I have a lot of respect for former National Party leader and Deputy Prime Minister John Anderson. He is widely regarded as one of the most honourable men in Australian public life. Since his early retirement from politics in 2007 (aged 50 at the time), he has continued farming in the Gunnedah shire, served on a few boards and unsuccessfully attempted a comeback in 2021. He is best-known these days, however, as the host of his own podcast series of cerebral and enlightening interviews with prominent writers, politicos, philosophers and artists. His guest interlocutors have included Sir Jacob Rees-Mogg and rapper Zuby. Urbane and well-read – he took vocationally unnecessary B.A. and M.A. degrees in history as a young grazier – Anderson is resolute but not rigid, pastoral in both senses, immovable on the essentials but never militant. In a culture of grown-ups where even political foes shared the same objectively true beliefs, he could have shone as a prime minister. But we don’t live in such a world. Not anymore.
The counsel on the Voice he offered Anthony Albanese tonight via James Morrow was to “defer” it until a (Labor-curated) constitutional convention discusses it all over again. As Margaret Thatcher would almost certainly say: “No. No. No.” If the admirably eirenic Mr Anderson did a podcast with King Solomon, the author of Ecclesiastes would point out that there is a time to love and a time to hate, a time for war and a time for peace (3:1-8). There is also a time for scattering and a time for throwing away. Rightists and conservatives are called upon to extirpate constitutional rot, not put it off. Nor should a legislated Voice be seen as any more acceptable to Liberals and Nationals than the entrenched version proposed by an unhinged prime minister.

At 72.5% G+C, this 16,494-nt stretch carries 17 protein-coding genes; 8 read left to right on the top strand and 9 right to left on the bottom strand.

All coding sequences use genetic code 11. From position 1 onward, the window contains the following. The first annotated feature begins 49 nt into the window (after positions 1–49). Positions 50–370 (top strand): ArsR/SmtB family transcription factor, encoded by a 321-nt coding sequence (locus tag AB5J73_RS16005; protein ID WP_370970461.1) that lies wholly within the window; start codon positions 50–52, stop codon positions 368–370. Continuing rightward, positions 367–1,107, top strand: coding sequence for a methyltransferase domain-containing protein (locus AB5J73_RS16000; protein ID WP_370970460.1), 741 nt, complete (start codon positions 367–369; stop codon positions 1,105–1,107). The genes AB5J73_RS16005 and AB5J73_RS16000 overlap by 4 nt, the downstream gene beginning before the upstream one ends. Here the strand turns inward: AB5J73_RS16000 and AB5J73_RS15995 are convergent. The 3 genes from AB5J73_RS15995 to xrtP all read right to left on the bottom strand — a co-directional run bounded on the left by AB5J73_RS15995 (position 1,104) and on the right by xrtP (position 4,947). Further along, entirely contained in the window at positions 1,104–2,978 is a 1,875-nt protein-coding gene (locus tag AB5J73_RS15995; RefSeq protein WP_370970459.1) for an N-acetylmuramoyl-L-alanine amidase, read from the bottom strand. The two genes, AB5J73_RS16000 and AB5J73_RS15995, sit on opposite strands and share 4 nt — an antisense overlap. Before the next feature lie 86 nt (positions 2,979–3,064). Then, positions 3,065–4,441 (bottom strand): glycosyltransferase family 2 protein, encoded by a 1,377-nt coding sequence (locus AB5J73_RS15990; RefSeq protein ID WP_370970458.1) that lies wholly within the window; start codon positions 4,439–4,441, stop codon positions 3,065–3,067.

The trouble with the Coalition is that it is as clogged with putrefaction as the institutions it refuses to salvage. Left-wing Labor chauvinist Troy Bramston was delighted yesterday to report that John Howard has warned the Liberals not to “lurch to the right” as they plot their return to the Treasury Bench. This is code for surrendering in the culture wars so as not to anger the ABC. The hackneyed “broad church” Howard prefers delivered lockdowns, gay ‘marriage,’ inaction on religious freedom, John Pesutto and net zero. There’s a reason he is no longer a Methodist and his one-time deputy is no longer a Presbyterian: broad churches only flourish in times of moral concord. They are useless in the present age. For the right, this is an era of counter-revolution.